- August 7, 2014
- 6 comments
- Posted by EdGraham
- Destinations, Featured Posts, North America Travel, Photography, Shooting Film
Photo Essay: Getting away from it all in Hawaii
I’ve done some pretty crazy trips recently, but I still love getting away from it all.
I finally managed to get some time off in late July. With memories from Nepal’s Annapurna Circuit still fresh in my mind, I spent much of the month racking my brain eagerly planning another grand adventure. Late nights and countless hours of internet searching yielded few results, and I eventually realized that my long awaited first trip of the year would be to the only place that really worked: Hawaii.
At first I didn’t think it sounded particularly exciting (I know, I know, who doesn’t like Hawaii?) But as it turns out Hawaii holds just the right amount of adventure to satisfy travelers of all kinds. Every kind of water sport that exists can be done in Hawaii. There’s hiking and running along ridiculously scenic trails, and waterfalls and indigenous plant life to explore. You can rent a car and drive or take the tourist buses to get around (which I don’t recommend – too crowded in summer). And when you tire of all that, just collapse onto the nearest beach of your choice and let the R&R begin.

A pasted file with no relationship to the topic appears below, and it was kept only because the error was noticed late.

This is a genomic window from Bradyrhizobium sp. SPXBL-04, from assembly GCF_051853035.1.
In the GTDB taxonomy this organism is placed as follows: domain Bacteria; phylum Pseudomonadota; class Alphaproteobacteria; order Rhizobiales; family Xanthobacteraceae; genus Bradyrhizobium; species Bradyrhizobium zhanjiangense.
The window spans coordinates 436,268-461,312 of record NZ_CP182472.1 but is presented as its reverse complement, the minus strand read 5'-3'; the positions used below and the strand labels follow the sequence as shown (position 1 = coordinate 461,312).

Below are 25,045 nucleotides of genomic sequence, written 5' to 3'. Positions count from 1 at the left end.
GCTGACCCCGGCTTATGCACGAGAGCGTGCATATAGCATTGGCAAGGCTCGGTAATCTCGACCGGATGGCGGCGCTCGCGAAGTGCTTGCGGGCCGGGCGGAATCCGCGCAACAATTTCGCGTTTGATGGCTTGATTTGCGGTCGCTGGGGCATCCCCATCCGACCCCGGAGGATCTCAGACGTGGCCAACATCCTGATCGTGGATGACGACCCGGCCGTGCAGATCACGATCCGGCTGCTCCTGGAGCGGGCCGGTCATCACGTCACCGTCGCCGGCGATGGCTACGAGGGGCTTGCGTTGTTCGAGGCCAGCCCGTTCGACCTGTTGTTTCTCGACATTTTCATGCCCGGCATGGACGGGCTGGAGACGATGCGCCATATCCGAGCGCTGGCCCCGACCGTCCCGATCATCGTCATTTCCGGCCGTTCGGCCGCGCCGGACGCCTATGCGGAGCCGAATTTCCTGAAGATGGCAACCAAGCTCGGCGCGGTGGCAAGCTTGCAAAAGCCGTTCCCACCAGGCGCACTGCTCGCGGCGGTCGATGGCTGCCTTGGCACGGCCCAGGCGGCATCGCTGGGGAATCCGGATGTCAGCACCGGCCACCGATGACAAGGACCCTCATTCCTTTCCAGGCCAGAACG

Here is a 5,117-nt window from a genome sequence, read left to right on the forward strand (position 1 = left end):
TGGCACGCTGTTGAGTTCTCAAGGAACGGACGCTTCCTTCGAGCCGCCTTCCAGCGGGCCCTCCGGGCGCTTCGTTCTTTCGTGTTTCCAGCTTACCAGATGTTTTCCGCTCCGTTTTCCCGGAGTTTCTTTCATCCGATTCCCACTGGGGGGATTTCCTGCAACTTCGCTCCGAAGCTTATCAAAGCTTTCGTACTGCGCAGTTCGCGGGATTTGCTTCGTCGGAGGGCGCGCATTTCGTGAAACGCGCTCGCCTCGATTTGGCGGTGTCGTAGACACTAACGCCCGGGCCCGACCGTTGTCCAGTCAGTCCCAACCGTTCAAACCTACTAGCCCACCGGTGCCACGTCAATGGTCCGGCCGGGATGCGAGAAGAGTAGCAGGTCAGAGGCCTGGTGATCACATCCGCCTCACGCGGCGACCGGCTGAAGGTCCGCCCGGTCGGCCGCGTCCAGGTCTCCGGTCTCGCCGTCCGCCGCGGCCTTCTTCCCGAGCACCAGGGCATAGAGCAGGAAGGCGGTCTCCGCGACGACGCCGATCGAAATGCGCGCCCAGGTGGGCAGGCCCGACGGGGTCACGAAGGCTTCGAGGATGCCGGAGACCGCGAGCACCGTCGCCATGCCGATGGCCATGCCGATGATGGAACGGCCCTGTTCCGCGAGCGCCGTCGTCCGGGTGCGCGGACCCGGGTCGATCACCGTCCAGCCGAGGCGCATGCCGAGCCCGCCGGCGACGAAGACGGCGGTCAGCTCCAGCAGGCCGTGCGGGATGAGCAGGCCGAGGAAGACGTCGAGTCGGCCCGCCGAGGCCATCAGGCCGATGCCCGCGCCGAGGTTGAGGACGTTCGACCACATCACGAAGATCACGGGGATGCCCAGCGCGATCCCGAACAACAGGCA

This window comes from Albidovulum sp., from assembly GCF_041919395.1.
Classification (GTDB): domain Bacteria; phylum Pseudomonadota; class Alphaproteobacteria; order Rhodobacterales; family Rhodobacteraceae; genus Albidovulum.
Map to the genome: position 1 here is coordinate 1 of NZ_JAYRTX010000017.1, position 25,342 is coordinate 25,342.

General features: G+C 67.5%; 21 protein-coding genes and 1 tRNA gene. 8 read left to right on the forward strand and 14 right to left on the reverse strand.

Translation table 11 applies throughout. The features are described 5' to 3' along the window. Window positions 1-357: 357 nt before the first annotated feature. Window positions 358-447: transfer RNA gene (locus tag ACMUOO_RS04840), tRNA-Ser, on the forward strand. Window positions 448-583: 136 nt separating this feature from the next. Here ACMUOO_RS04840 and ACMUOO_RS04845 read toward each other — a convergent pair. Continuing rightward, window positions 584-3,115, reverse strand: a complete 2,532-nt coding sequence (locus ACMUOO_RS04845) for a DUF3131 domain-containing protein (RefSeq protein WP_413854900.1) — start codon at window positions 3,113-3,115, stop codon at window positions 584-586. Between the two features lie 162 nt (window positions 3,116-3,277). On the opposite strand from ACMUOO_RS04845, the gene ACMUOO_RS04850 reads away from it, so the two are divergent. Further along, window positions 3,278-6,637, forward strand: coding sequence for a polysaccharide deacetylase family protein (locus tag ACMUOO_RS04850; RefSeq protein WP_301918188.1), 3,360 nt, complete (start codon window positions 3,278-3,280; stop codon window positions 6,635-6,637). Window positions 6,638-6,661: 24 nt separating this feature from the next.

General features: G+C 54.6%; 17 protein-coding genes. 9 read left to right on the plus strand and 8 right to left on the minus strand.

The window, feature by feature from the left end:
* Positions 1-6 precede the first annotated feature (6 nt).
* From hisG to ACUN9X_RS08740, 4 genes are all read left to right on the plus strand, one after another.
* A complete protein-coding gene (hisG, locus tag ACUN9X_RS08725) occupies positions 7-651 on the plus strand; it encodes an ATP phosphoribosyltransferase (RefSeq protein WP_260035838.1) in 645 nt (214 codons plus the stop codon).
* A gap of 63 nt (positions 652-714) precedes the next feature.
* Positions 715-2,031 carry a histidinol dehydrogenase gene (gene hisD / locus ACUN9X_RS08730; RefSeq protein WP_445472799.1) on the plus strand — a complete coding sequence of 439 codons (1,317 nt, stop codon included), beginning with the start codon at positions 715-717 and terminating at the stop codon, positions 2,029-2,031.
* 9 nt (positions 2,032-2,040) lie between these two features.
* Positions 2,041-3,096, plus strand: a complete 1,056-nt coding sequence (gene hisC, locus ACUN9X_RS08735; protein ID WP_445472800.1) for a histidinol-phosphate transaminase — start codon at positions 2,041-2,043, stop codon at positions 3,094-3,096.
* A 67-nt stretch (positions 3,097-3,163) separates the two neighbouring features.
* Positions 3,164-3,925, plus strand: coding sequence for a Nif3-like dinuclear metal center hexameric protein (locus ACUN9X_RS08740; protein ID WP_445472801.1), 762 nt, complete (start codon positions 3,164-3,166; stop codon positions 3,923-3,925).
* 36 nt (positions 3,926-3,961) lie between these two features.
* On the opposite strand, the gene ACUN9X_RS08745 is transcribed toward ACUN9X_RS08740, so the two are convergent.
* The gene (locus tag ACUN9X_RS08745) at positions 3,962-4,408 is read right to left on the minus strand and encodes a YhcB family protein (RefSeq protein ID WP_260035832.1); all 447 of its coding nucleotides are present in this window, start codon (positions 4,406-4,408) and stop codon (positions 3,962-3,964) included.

Assuming you enjoy white sand beaches, clear blue water, and near perfect temperatures year round, Hawaii is about as refreshing a place as there ever can be.*
For the first time since the dawn of digital, I shot only film in Hawaii. I mostly used the Mamiya 645 1000s camera, shooting with both Kodak negative and Fuji slide films. To my eye film produces a warmer, more welcoming look which is perfect for the laid back vibe of Hawaii.
*Except, of course, for right now, when Hawaii’s first Hurricane in 22 years is hitting head on as I write this… but let’s focus on the last 21 years and 364 days shall we?
It was a bit odd boarding a 9 hour flight from Chicago without needing to show our passports. Hawaii’s a domestic destination for us Americans, but upon stepping into the open air terminal in Honolulu you know you’re somewhere vastly different. The sky is bluer, the air is crisper. Even coming from a pleasant Chicago summer, 80 degrees just feels better in Hawaii.
Waikiki, the main beach in Honolulu, is laid back and incredibly tourist-friendly. I was wondering if there might be some amount of prejudice against us mainlanders, but I sensed absolutely none. The beach was crowded in the daytime, but not terribly so. We always found a spot to lay out in the sun, go swimming, or have a drink at one of the many beach bars. As you walk further east along the beach, hotels give way to trees and crowds disperse. This quickly became my favorite area to hang out.